Amorphous carbonia

From Wikipedia, the free encyclopedia
Jump to: navigation, search

Amorphous carbonia, also called a-carbonia or a-CO2, is an exotic amorphous solid form of carbon dioxide that is analogous to amorphous silica glass. It was first made in the laboratory in 2006 by subjecting dry ice to high pressures (40-48 gigapascal, or 400,000 to 480,000 atmospheres), in a diamond anvil.[1] Amorphous carbonia is not stable at ordinary pressures—it quickly reverts to normal CO2.[2]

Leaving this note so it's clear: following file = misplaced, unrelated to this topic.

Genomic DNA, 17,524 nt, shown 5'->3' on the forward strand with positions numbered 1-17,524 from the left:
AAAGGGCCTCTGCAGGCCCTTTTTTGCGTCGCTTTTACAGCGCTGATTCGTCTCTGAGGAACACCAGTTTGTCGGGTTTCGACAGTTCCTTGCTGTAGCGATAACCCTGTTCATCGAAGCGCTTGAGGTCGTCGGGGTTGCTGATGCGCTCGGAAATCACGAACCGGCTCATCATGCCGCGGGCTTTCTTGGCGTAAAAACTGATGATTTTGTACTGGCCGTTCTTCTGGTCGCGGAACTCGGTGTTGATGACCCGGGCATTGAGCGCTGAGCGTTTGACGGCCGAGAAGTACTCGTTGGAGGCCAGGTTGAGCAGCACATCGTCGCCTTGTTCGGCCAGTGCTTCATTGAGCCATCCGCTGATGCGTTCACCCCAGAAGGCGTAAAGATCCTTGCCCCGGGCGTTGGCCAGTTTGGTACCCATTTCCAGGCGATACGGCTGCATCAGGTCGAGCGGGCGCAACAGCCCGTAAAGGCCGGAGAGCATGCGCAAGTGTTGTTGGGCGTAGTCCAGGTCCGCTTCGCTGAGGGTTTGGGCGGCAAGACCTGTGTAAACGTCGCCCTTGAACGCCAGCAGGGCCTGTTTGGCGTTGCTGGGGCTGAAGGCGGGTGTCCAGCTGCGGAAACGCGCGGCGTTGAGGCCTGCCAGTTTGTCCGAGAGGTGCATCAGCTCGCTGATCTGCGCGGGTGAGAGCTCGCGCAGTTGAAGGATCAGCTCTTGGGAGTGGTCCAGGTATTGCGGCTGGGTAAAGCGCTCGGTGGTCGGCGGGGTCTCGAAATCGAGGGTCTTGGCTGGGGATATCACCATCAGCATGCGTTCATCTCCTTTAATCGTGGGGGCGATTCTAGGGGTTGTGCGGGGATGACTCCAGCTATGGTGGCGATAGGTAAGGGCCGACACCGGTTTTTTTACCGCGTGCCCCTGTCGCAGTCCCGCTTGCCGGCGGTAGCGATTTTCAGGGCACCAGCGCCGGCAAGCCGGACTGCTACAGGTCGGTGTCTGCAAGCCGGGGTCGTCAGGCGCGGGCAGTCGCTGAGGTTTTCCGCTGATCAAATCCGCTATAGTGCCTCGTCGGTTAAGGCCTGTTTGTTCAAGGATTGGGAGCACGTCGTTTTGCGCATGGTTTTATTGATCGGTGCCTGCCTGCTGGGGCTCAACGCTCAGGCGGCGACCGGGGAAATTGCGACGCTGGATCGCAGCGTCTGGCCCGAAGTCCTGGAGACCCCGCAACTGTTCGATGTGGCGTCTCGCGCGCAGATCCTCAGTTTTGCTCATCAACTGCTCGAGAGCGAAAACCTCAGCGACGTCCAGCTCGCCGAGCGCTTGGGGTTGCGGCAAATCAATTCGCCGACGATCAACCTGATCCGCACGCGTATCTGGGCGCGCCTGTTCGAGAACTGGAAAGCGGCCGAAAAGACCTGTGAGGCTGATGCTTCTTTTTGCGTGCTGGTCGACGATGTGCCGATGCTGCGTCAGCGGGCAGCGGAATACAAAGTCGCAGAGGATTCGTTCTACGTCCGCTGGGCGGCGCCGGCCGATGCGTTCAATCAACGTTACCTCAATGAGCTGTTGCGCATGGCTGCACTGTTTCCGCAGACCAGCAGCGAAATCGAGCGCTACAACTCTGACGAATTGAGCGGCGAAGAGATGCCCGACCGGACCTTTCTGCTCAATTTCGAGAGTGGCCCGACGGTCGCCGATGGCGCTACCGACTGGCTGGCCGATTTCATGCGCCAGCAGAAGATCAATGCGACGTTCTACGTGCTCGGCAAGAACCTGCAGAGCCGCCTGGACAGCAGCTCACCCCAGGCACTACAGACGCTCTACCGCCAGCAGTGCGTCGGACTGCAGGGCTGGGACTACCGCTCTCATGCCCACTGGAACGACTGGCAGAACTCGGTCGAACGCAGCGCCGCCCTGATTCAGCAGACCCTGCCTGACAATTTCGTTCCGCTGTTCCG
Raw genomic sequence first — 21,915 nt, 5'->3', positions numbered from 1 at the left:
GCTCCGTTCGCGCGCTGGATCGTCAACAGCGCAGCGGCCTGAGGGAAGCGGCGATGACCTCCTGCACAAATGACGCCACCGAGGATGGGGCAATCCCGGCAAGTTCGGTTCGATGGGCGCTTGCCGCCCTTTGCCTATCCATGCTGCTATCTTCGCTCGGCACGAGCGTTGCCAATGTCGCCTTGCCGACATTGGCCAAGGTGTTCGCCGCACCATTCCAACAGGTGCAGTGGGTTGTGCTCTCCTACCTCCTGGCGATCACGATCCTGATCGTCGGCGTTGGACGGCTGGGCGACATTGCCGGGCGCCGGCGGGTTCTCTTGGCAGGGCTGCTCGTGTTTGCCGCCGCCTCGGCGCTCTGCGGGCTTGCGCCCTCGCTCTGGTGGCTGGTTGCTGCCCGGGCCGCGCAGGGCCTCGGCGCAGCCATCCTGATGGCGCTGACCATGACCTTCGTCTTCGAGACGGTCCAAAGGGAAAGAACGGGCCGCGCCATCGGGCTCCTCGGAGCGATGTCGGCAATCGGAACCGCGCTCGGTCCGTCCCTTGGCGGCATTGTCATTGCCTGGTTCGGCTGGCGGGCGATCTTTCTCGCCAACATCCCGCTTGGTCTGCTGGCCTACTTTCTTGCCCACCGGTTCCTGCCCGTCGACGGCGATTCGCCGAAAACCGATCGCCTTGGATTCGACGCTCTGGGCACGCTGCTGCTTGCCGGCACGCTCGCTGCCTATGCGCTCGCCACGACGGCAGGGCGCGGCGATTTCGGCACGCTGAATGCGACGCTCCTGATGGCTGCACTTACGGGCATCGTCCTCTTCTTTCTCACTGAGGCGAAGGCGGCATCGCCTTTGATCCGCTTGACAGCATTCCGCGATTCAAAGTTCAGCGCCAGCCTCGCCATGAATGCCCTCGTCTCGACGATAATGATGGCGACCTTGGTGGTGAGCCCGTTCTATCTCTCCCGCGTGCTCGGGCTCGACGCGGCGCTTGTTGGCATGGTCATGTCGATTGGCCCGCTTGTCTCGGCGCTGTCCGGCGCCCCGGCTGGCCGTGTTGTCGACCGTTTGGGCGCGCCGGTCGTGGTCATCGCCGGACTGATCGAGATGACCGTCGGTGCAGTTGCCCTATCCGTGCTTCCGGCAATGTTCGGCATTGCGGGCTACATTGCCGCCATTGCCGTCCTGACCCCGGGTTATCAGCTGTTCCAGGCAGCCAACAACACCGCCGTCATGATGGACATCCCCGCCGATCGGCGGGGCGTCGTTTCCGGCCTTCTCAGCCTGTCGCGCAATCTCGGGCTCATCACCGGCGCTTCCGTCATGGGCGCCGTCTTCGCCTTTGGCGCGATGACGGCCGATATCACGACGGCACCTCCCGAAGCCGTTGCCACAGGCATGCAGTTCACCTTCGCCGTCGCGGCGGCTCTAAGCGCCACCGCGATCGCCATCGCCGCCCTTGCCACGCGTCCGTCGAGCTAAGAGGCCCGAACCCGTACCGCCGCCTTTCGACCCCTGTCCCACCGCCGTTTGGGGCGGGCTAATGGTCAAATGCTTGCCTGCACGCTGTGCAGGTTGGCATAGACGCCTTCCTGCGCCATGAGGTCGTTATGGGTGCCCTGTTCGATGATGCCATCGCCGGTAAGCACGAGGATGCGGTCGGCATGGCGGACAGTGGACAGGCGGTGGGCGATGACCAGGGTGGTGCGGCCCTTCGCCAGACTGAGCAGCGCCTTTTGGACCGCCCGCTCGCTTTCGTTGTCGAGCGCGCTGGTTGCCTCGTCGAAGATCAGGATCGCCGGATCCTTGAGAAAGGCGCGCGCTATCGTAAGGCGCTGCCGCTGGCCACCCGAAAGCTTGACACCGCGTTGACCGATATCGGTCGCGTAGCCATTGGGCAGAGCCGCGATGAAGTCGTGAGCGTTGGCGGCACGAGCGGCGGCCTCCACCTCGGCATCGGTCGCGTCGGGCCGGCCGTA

While normally carbon dioxide forms molecular crystals, where individual molecules are bound by Van der Waals forces, in amorphous carbonia a covalently bound three-dimensional network of atoms is formed, in a structure analogous to silicon dioxide or germanium dioxide glass.

Mixtures of a-carbonia and a-silica may be a prospective very hard and stiff glass material stable at room temperature. Such glass may serve as protective coatings, e.g. in microelectronics.

The discovery has implications for astrophysics, as interiors of massive planets may contain amorphous solid carbon dioxide.

Notes[edit]

  1. ^ http://books.google.com/books?id=6UGGgTXUJCEC&pg=PA198&dq=%22Amorphous+carbonia%22&num=50&as_brr=3&cd=2#v=onepage&q&f=false
  2. ^ Carbon dioxide glass created in the lab 15 June 2006, www.newscientisttech.com. Retrieved 31 October 2009

References[edit]

External links[edit]